I enrolled her in puppy socialisation class, and she did everything except socialise with the other pups. She was feisty, and if they came anywhere near her she ran at them, barking a warning. She was, however, afraid of nothing. No matter where I took her, e.g., to Home Depot where she piddled on the floor, she approached out-stretched hands with a wagging tail which typically curves over the back in this breed. Everyone found her fetching, and I stood by, agreeing with them whole heartedly.
In the evening as I sat at the computer writing, she took to pawing at my leg so I would pick her up and place her on my chest so I could continue working. She nestled in with her head resting on one shoulder or the other unless she spotted a Kleenex on my desk. Down my chest she scrambled over my keyboard, typing strange words, to snag the Kleenex and tear it into bits. Eventually I purposefully placed one within her reach so that I had a good excuse to put her down in order to continue typing. It’s not easy to work when you’ve got dog hairs tickling your nose and obscuring your vision. Still, I’m so silly crazy about her that sometimes I take naps on the couch so that she can perch on my chest and doze. I had trained Jata to sit vertically against my chest like you’d hold a baby for burping. I’d only have to tap my shoulders, and he’d jump into my arms. Even as an old dog, at thirty four pounds, he’d do that. It was heaven!

I taught Tucum to ring a bell mounted at the bottom of the front door that she was supposed to strike with her paw when she needed to go outside. For three weeks I paused her at the door and lifted her paw to hit the bell to no avail. I went back to books and Online articles about how to housebreak a Lhasa Apso when one day I heard the bell ring. Well, I nearly stumbled over myself getting to the door where, sure enough, she was waiting. From that moment forward she rang the bell, not only to go outside to potty, but to go outside to play, to get more food, and finally to ring it for the other dogs when they wanted to go outside. Eventually she taught them to ring their own bell so I installed another one on the outside of the door for when they wanted to come in. Tucum was a genius!!!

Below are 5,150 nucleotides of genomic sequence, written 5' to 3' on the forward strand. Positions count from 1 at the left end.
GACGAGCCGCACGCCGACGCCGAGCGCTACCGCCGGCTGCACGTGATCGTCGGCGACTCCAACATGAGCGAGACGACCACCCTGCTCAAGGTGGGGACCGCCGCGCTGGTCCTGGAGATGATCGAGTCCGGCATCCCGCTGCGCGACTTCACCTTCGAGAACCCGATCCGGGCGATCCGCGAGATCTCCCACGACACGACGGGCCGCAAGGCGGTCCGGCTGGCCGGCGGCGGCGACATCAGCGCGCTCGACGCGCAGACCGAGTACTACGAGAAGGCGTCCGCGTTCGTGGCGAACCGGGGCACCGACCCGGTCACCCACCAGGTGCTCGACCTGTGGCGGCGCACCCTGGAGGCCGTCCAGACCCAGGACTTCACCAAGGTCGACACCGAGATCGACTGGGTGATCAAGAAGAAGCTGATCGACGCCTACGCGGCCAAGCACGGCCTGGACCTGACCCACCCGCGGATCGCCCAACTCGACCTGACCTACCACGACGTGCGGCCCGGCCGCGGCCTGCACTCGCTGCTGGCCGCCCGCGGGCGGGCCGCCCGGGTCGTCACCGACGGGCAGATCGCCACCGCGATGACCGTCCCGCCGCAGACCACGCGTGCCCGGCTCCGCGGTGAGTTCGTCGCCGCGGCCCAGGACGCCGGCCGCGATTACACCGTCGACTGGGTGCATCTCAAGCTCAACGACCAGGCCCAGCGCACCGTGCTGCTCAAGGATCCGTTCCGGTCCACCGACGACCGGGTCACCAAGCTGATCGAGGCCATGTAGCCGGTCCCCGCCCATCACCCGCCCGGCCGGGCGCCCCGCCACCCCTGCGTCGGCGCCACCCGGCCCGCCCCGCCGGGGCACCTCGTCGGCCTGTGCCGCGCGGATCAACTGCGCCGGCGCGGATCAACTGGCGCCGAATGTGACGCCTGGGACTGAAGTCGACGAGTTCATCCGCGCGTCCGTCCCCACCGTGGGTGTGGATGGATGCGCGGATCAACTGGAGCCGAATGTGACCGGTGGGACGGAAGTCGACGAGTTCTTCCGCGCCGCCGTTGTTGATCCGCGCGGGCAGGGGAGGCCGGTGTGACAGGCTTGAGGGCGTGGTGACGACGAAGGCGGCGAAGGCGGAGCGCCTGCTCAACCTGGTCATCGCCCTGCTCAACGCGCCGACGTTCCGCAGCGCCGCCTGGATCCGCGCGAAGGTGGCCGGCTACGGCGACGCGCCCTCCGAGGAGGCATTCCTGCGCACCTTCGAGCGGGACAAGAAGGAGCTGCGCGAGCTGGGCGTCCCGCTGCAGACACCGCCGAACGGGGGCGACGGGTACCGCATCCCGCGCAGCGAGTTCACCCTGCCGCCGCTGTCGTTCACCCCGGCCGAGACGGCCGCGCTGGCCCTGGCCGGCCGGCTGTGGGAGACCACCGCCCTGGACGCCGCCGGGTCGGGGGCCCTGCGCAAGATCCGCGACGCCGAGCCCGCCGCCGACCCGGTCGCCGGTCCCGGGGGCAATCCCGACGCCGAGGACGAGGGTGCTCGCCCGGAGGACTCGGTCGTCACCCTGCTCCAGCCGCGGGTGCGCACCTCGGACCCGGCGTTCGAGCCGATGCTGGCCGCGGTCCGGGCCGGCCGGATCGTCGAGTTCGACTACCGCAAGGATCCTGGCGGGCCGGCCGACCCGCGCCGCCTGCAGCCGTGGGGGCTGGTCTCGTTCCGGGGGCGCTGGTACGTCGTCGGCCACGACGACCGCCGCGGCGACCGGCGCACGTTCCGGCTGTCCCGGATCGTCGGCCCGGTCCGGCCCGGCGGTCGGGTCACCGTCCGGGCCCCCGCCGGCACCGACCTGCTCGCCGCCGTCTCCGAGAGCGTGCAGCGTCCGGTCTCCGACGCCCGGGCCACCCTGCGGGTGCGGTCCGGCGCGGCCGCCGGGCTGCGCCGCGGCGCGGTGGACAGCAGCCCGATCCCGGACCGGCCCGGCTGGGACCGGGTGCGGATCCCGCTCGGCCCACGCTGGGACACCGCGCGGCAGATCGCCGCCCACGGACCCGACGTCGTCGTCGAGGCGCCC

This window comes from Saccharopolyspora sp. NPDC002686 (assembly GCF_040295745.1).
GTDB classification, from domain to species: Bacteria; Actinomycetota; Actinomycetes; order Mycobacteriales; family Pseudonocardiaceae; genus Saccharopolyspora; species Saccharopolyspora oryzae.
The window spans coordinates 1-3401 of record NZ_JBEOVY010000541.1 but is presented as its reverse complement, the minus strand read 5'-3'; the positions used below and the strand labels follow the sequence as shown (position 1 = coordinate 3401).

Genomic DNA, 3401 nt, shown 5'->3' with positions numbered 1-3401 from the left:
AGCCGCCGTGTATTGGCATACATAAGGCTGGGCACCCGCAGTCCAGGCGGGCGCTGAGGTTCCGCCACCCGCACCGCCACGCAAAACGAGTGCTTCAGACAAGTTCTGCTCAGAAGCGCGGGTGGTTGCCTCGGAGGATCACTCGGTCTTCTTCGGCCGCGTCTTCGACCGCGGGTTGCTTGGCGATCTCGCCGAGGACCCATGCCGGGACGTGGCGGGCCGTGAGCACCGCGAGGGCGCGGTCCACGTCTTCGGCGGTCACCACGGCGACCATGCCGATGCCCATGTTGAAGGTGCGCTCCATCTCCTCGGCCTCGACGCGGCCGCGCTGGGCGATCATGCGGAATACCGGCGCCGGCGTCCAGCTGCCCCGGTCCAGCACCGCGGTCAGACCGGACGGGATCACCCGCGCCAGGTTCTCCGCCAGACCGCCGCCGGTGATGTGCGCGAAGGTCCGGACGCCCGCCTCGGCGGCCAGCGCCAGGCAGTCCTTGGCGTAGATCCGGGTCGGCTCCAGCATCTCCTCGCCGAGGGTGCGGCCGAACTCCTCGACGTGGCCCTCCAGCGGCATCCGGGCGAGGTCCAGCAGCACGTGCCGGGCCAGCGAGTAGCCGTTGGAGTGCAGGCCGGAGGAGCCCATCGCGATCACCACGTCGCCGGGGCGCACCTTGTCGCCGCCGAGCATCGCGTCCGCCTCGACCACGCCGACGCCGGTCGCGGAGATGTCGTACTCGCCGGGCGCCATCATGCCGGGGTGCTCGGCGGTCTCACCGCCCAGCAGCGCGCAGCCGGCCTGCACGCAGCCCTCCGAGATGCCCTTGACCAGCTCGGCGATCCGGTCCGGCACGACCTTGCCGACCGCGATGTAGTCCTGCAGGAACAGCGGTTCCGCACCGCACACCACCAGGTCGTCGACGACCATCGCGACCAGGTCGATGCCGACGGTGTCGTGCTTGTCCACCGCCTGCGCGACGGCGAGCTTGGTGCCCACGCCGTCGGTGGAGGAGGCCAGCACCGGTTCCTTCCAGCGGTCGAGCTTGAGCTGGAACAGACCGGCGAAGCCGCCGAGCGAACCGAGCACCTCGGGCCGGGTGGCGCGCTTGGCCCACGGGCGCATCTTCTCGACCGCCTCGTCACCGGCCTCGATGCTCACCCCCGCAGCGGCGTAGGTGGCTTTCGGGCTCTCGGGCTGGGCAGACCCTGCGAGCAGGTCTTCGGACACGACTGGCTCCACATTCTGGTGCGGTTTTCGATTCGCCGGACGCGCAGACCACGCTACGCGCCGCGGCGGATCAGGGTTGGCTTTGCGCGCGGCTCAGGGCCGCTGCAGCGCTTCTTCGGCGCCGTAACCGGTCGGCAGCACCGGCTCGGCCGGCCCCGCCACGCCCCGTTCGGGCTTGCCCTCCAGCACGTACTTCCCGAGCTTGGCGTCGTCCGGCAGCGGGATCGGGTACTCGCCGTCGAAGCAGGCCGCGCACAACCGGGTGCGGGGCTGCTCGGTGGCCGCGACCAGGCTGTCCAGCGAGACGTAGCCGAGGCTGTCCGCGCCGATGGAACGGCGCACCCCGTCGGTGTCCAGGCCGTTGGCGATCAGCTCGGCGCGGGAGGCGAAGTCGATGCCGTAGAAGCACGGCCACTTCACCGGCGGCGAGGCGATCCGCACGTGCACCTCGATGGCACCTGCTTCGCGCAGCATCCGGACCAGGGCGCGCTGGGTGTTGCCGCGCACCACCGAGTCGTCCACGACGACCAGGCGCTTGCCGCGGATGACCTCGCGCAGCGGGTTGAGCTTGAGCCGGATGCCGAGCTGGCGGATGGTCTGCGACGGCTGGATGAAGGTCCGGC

She went on to obedience class and excelled in it, amusing everyone with an attitude of fearlessness and a gait that could only be described as a stomp. Yet when she ran, the wind blew her long white, facial hairs away from her eyes and nose, and revealed a kind of Star Wars “wookie” look. She raced over the ground with complete grace and jumped for the front stoop like a gazelle over a hedge. This girl dog can do no wrong in my books. From time to time I still shed tears when Jata’s last moments interrupt happier images, but, in general, acquiring Tucum has been one of the best decisions I’ve made in a long time. Life is good!!!